At least 14 members of an Afghan family, including women and children, were killed when their minivan struck a roadside bomb in the country's restive south on Saturday, officials said.
The attack in the Marja district of Helmand province was the first major attack since the start of the holy Muslim fasting month of Ramadan.
"Fourteen civilians were killed and five others wounded in an IED (improvised explosive device) blast in Marja district of Helmand province. All of them were from the same family," deputy provincial governor Mohammad Jan Rasolyar told AFP.
Helmand police chief Nabi Jan Mullah Khel claimed a higher toll, saying 16 civilians, including women and children, were killed while three other civilians were wounded.
Haje Fateh Mohammad, a tribal elder from the region, said he counted 15 bodies as he helped retrieve them from the twisted carcass of the vehicle.
No group immediately claimed responsibility for the incident but the attack comes as the Taliban intensify their countrywide summer offensive despite repeated government attempts to reopen peace negotiations.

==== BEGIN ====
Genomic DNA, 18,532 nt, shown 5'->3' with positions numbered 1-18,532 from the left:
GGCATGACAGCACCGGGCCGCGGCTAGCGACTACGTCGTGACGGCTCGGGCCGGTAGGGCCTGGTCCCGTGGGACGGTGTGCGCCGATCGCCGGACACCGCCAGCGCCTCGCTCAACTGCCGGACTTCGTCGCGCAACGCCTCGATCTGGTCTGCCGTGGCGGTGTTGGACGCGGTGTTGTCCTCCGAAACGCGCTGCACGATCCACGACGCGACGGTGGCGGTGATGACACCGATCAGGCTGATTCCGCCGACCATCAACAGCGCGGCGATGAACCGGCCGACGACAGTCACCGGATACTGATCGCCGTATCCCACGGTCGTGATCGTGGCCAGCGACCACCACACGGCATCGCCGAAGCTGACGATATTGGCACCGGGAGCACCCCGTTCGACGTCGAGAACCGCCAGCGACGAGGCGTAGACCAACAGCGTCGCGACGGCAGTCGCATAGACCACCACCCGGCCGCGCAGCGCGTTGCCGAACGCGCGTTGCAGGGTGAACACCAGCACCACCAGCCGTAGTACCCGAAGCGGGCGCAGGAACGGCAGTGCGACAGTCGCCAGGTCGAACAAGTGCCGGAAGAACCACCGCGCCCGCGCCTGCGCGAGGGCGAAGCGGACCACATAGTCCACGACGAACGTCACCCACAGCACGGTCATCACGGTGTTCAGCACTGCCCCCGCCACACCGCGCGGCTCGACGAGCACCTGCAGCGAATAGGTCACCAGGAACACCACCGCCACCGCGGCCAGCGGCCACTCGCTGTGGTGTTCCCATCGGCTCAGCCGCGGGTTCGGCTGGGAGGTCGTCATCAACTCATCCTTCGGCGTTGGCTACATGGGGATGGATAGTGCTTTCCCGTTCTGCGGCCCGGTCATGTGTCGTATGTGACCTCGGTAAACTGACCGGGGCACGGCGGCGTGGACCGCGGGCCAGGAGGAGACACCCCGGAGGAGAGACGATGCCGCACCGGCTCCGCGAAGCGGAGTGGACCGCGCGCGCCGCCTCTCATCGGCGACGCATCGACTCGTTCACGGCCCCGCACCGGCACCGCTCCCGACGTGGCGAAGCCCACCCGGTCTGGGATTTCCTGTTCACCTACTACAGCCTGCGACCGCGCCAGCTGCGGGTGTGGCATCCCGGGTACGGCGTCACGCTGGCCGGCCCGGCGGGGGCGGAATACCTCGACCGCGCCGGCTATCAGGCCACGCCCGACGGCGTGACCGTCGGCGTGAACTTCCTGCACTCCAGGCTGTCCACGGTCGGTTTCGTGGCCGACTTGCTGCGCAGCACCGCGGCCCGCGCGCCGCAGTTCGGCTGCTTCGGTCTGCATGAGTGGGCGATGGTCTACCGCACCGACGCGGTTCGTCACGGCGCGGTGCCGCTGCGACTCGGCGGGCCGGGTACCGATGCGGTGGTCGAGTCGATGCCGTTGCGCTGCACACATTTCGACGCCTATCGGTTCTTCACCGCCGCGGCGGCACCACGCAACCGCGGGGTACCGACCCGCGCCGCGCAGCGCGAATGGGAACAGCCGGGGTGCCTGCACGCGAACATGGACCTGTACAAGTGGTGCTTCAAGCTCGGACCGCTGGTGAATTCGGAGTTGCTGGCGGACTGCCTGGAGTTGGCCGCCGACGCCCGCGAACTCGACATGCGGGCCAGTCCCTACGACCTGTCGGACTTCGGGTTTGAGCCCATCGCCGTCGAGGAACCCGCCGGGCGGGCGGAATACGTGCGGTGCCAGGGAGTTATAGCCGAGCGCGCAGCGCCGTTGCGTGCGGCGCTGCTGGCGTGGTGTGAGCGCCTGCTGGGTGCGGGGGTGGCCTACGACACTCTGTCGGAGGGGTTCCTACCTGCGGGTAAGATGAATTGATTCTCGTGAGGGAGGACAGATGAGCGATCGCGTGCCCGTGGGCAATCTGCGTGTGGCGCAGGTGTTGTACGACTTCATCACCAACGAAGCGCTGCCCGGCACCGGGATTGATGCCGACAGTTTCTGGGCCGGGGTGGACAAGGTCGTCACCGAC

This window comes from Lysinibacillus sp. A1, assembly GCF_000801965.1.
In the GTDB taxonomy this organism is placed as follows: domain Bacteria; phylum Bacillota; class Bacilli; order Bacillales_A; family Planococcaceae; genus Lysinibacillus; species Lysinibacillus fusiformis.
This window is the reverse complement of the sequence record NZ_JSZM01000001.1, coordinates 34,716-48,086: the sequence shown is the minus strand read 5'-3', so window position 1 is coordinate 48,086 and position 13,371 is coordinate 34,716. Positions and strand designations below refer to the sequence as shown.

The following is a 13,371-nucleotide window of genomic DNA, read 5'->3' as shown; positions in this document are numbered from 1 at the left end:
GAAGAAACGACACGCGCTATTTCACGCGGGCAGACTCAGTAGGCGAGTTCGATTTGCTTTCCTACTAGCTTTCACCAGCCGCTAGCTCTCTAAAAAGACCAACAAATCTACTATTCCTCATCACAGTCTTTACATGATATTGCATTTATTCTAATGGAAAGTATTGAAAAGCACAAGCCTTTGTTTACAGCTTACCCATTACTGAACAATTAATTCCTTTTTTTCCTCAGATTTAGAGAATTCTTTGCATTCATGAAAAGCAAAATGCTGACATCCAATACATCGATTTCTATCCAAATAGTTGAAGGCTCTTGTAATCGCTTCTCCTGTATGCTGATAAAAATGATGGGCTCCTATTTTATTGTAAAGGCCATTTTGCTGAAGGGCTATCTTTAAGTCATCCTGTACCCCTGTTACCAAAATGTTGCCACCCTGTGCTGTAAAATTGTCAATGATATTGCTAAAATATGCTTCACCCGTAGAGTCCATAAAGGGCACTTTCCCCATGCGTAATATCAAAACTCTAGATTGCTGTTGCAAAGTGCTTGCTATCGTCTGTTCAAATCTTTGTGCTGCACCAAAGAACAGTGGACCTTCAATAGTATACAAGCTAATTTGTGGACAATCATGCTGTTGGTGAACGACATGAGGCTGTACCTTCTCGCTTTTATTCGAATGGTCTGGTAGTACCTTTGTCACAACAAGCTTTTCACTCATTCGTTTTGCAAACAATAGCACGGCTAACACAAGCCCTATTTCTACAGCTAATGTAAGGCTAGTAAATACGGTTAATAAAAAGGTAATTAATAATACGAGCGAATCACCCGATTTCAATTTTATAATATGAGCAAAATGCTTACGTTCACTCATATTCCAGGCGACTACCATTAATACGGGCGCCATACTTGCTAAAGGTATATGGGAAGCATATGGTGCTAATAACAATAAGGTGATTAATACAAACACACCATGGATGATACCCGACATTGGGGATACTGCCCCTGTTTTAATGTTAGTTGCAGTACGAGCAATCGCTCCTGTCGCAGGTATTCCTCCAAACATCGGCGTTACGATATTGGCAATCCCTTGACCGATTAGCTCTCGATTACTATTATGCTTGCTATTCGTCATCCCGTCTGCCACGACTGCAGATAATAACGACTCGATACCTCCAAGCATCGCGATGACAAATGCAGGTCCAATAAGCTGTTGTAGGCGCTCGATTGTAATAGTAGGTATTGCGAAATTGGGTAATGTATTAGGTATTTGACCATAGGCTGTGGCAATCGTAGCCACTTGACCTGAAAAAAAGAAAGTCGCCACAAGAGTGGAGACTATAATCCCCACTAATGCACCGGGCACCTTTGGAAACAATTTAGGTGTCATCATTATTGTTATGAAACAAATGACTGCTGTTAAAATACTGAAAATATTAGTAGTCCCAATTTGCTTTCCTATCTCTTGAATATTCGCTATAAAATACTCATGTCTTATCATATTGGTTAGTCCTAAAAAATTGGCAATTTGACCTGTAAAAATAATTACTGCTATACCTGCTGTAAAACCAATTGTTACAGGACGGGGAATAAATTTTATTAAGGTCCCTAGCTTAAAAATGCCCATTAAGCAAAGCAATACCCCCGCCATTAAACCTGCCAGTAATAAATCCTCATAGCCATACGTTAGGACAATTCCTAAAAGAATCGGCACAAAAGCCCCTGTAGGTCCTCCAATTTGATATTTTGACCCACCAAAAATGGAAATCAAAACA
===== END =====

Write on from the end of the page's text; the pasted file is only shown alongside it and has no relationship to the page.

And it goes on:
The insurgents launched a countrywide offensive in late April, stepping up attacks on government and foreign targets in what is expected to be the bloodiest fighting season in a decade.
The surge in attacks has also taken a heavy toll on civilians, according to the UN mission in Afghanistan.
Almost 1,000 civilians were killed during the first four months of this year, a sharp jump from the same period last year, it said.
Afghan authorities have repeatedly tried to jumpstart talks with the Taliban in the hope of ending the 13-year conflict, but the militants have set tough conditions, including the withdrawal of all foreign troops in Afghanistan.
Marja district in the Taliban hotbed of Helmand was the focus of a major US-led military offensive designed to clear out the insurgent group in early 2010.